Arcimboldo speaks a dual language that is both obvious and obscure; creates “mumble” and “gibberish”, but these inventions remain quite rational. Generally, the only whim (weirdness) that Arcimboldo does not allow – he does not create an absolutely obscure language … his art is not crazy.
Arcimboldo’s classification as a mannerist also belongs to the 20th century. Its justification is contained in Gustav Rehn Hok’s work The World as a Maze, published in 1957. Arcimboldo was born in the late Renaissance and his first works were made in the traditional Renaissance style. According to Hok, during the Renaissance, an artist had to be, above all, a talented craftsman, skilfully imitating nature, because the idea of fine art was based on studying it. Mannerism differed from Renaissance art in its attraction to “non-naturalistic abstraction.” It was a continuation of the artistic innovation of the late Middle Ages – an art embodying ideas. According to G. Hok, there is a concetto in consciousness – a concept of an image or an image of a concept, an intellectual prototype. Arcimboldo, starting with confetti, painted metaphorical and fantastic pictures, extremely typical of mannerist art. In On Ugliness, which was published by Umberto Eco, Arcimboldo also admitted belonging to the Mannerist tradition for which “… preferring to pursue strangeness, extravagance, and shapelessness over-expressive finesse” is special.
In the work of Arcimboldo and Archimboldesk, F. Legrand and F. Xu tried to reconstruct the artist’s philosophical views. They concluded that the views represented a kind of Platonic pantheism. The key to reconstructing Arcimboldo’s worldview seemed to them to be the symbolism of the court ceremonies staged by the artist and allegorical cycles. According to Plato’s dialogues “Timeus”, the eternal God created the universe out of chaos by combining the four elements – fire, water, air, and earth, which define the all-encompassing unity. The works of T. DaCosta Kauffman consistently carry out a serious interpretation of the heritage of Arcimboldo in the context of the culture of the 16th century. Kauffman was generally skeptical about attributing Arcimboldo’s works and considered as undoubtedly the originals only four paintings, those with the artist’s signature. He based his interpretation on the text of the unpublished poem by J. Fonteo “The Image of the Seasons and the Four Elements of the Imperial Artist Giuseppe Arcimboldo”. According to Fonteo, the allegorical Arcimboldo cycles convey ideas of the emperor’s greatness. The harmony in which fruit and animals combine to form images of a human head symbolizes the harmony of the empire under the good administration of the Habsburgs. The images of the seasons and the elements are always presented in profile, but in this way, Winter and Water, Spring and Air, Summer and Fire, Autumn and Earth all face each other. In each cycle, symmetry is also observed: two heads look to the right and two – to the left. The seasons are intertwined in an unchanging order, symbolizing both the constancy of nature and the eternity of the Habsburg boards. This is also indicated by political symbolism: in the image of Air there are symbols of the Habsburgs – a peacock and an eagle, and Fire is decorated with a chain of the Golden Fleece Award, whose grandmaster by tradition was the head of the reigning dynasty. However, it is made of flint and forged steel. The guns also indicate an aggressive start. Habsburg symbolism is present in the painting The Earth, where the lion’s skin stands for the heraldic sign of the Czech Republic. The pearls and corals similar to the deer in Water point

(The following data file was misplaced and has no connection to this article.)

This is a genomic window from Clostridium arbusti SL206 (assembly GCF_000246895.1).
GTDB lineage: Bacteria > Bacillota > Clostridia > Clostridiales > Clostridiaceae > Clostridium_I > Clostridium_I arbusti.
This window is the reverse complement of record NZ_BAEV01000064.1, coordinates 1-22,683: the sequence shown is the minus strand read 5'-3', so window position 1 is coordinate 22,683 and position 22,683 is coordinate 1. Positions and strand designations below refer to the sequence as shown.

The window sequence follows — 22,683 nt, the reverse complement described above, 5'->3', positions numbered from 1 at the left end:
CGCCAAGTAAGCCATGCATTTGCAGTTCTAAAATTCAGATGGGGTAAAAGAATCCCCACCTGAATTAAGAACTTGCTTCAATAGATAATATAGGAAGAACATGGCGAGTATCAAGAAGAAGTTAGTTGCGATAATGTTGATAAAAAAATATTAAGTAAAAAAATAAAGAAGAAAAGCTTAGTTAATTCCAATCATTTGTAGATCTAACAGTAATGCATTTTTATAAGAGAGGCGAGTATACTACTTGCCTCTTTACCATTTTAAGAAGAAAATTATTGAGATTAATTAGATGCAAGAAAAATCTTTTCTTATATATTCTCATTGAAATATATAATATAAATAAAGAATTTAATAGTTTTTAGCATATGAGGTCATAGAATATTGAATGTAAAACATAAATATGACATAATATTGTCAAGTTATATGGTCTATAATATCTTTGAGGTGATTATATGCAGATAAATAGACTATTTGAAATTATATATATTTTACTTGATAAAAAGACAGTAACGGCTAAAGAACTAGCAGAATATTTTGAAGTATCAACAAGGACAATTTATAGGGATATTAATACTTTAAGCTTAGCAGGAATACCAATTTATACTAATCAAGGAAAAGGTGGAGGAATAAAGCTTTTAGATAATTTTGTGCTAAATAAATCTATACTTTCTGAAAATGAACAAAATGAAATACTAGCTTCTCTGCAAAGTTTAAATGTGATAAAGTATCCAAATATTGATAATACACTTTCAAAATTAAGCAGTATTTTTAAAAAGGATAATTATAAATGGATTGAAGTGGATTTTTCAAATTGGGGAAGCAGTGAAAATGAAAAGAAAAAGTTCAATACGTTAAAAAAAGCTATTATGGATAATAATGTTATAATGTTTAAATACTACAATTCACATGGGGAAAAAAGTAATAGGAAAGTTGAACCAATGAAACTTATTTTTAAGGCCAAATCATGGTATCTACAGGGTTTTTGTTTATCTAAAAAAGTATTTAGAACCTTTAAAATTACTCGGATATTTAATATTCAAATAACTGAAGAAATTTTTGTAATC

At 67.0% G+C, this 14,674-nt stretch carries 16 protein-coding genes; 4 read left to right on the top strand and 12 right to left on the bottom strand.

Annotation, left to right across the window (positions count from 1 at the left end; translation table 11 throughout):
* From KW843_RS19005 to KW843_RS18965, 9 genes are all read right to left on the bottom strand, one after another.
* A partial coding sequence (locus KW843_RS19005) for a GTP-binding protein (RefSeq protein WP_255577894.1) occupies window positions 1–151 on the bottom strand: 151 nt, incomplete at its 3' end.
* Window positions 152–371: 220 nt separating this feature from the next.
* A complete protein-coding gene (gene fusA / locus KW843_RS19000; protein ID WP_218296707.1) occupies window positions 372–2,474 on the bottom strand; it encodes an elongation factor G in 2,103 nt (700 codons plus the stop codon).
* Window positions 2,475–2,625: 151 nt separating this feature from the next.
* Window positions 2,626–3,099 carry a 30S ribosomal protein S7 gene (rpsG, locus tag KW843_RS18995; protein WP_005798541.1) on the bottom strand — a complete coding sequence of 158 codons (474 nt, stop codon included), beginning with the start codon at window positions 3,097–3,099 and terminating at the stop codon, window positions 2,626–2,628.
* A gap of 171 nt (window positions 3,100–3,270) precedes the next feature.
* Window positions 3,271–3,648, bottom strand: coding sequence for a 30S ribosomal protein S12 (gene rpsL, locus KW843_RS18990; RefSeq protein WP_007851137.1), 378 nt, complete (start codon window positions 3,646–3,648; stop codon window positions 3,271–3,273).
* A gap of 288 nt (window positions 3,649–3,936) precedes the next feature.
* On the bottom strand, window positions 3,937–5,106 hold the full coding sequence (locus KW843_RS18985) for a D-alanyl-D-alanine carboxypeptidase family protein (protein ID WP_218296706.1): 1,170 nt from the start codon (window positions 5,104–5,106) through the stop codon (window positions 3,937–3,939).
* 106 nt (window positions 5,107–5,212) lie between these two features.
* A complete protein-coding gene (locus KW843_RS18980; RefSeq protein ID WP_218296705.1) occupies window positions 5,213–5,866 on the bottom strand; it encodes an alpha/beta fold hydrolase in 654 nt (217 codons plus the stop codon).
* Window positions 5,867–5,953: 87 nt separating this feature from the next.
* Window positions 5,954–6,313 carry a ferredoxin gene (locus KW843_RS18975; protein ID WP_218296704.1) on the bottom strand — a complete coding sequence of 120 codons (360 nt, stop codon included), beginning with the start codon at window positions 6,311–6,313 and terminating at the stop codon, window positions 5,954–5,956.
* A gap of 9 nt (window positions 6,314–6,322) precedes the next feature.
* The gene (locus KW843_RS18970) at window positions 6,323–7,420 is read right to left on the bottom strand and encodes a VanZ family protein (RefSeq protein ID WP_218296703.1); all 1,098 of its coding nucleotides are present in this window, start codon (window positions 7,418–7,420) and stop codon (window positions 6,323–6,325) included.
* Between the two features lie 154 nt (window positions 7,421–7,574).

to the same.
In the 20th century, Arcimboldo’s work underwent a revival thanks to the interest of surrealists such as Salvador Dalí, for whom Arcimboldo’s complex paintings and allegorical allusions were extremely attractive. However, it was the inclusion of his works by the director of the Museum of Modern Art, Alfred Barr, in the Fantastic Art, Dada, Surrealism exhibition of the 1930s that contributed most to bringing Arcimboldo back to new attention from the art world. Since then, art historians have re-evaluated the very individual style of Arcimboldo, elevating it to the rank of one of the greatest mannerists of the 16th century. The 1987 exhibition “The Arcimboldo Effect: Transformations of the face from the 16th to the 20th Century” at Palazzo Grassi in Venice aroused interest in his works from psychologists and scientists dealing with optical illusions, multiple images and facial recognition. In 2009, American artist and filmmaker Philip Haas created four large-scale fiberglass sculptures as a three-dimensional tribute to the Arcimboldo series of four seasons. Haas stated: “Playing with the imagination of Arcimboldo and its reinterpretation allowed me to modernize the Renaissance and root contemporary art in the history of art.”